E3 2008: Lego Batman
Richard Earl, the producer of Lego Batman, is confident that TT Games’ latest will be the best Lego game yet. Every developer at E3 always says how awesome their games will be, but Richard actually provides a legitimate reason: freedom. This Lego installment is just as linear as the others, so the freedom doesn’t lie with the gamer. Instead, the freedom is in the hands of the developers.
Unlike in Lego Indiana Jones and Lego Star Wars , the team is no longer restricted by the events of a movie. “This is the first time the source material hasn’t dictated what’s going to happen,” Richard said. “A lot of the people…reviewing Lego Indy thought the game was good but the source material was limited.” With Lego Batman, TT Games have taken familiar characters and created their own world. Each stage has been made to their liking without having to worry about corresponding it to a movie.
Lego Batman isn’t based on any of the movies, although the rousing Danny Elfman score from the first two Batman films is used throughout the game. Instead, inspiration was taken from the comics. The storyline involves all the villains from Arkham Asylum busting out and causing all sorts of mischief around Gotham. Batman and Robin (and an unlockable Nightwing) are tasked with cleaning up the city. The game can be played co-operatively or all by your lonesome while switching between the characters.
The first stage that Richard displayed was a seedy Gotham back alley. Nameless thugs would try to take out Batman and Robin, but Richard held them off with Batman’s fighting prowess. The combat system looked revamped compared to the previous games. Batman could punch and kick in a flurry of combos, or he could lift up his enemy and watch them plead for their life. At this point Batman could throw them off a ledge or simply punch and kick them some more. The two could also change suits to conquer new obstacles. In the stage we saw Batman had a gliding suit while Robin had a magnetized suit that allowed him to climb upside down on objects (like Link in The Legend of Zelda: Twilight Princess.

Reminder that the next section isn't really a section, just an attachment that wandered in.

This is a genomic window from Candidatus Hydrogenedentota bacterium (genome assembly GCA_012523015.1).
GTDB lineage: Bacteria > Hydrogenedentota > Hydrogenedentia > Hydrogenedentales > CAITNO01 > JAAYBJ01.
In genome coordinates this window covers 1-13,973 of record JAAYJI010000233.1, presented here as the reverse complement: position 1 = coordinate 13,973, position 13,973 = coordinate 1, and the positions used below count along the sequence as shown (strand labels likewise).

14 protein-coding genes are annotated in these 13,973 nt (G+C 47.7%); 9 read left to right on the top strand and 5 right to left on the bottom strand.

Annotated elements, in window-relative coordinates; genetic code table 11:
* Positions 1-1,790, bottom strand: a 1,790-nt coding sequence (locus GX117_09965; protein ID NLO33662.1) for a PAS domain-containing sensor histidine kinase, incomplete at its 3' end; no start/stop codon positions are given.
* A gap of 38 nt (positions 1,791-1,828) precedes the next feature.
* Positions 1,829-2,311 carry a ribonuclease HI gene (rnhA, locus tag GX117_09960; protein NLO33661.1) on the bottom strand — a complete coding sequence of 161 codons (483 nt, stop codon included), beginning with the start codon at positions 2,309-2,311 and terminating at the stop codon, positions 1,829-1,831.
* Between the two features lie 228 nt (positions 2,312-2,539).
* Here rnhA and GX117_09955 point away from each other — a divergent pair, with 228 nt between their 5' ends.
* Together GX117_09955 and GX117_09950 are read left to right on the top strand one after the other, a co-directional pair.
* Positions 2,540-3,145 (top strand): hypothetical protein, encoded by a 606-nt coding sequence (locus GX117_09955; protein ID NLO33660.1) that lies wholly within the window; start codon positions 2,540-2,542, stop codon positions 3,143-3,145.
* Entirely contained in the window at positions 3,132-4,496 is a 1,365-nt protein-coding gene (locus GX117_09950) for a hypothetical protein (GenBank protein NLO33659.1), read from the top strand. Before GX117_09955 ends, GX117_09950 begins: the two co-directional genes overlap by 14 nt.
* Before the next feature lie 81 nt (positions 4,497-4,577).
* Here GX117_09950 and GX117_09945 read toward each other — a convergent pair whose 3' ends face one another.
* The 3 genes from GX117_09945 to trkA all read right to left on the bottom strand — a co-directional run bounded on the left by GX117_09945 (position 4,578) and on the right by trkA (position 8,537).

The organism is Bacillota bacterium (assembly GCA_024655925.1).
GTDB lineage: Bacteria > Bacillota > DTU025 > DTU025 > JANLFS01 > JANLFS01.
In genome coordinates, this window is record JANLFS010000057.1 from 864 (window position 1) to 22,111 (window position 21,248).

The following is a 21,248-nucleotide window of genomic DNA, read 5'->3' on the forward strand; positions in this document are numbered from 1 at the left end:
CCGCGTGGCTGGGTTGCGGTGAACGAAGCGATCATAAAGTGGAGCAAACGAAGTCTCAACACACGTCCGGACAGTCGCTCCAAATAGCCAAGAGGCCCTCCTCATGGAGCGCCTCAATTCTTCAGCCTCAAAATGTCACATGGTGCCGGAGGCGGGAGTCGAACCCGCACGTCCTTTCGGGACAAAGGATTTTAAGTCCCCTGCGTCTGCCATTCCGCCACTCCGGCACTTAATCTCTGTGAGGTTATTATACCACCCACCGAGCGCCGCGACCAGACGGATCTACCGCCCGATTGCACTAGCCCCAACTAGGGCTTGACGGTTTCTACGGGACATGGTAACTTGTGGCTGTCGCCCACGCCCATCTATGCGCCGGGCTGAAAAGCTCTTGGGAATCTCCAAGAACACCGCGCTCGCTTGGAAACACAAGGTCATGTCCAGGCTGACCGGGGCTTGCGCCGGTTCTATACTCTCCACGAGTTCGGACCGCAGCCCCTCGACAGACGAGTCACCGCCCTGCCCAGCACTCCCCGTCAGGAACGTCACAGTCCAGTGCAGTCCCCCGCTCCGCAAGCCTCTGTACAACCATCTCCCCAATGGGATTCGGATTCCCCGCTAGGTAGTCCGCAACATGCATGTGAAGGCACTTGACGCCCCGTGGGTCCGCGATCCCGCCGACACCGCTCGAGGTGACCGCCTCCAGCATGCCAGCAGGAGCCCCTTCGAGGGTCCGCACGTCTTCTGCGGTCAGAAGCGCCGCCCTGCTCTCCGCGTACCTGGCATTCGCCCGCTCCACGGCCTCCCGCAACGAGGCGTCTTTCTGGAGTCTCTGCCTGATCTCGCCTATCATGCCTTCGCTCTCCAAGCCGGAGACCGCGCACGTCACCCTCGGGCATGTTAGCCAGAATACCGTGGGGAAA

There are 15 stages with the Masked Avenger and Boy Wonder, and another 15 where notorious villains are controlled. One of these stages had The Joker and Harley Quinn dispatching cops in an abandoned fun house. While Batman has his Batarang, Joker has an electric hand shocker and a gun. Instead of walking, The Joker moves in a mischievous sneak that sums up his character perfectly. Another stage had Mr. Freeze and The Riddler teaming up inside an ice-cream factory. Some puzzles had to be solved by The Riddler using mind control. With the poor police officers under control, they can be manipulated to press a switch to advance the villains the next area. The victim moved around like some drunkard after a Saturday night bender. It was all very amusing.
Richard Earl stressed how helpful DC had been with their flagship character, but “some friendly back and forth” between the comic publishers and the game developers occurred. In one scene, DC took exception to the fact that Bruce Wayne was carrying a suit case. Their reasoning was that Bruce Wayne is so rich that he would have somebody else carry his belongings. In the end, TT Games won the minor disagreement.
In the demonstration, the core gameplay of the Lego series remains unchanged. There are lots of destructible objects and collectible items, but the main game can be played through fairly quickly if these are ignored. Richard Earl admitted to not being a particularly hardcore gamer. What he likes about the Lego series is that even one of his old roommates, who he said was a totally inept gamer, was still able to play co-op on the Lego games. Lego Batman won’t diverge from this successful forumla. The version we saw was for the Xbox 360. Look for it on that system in addition to the PlayStation 3, Wii, PlayStation 2, PC, PSP and DS in early September.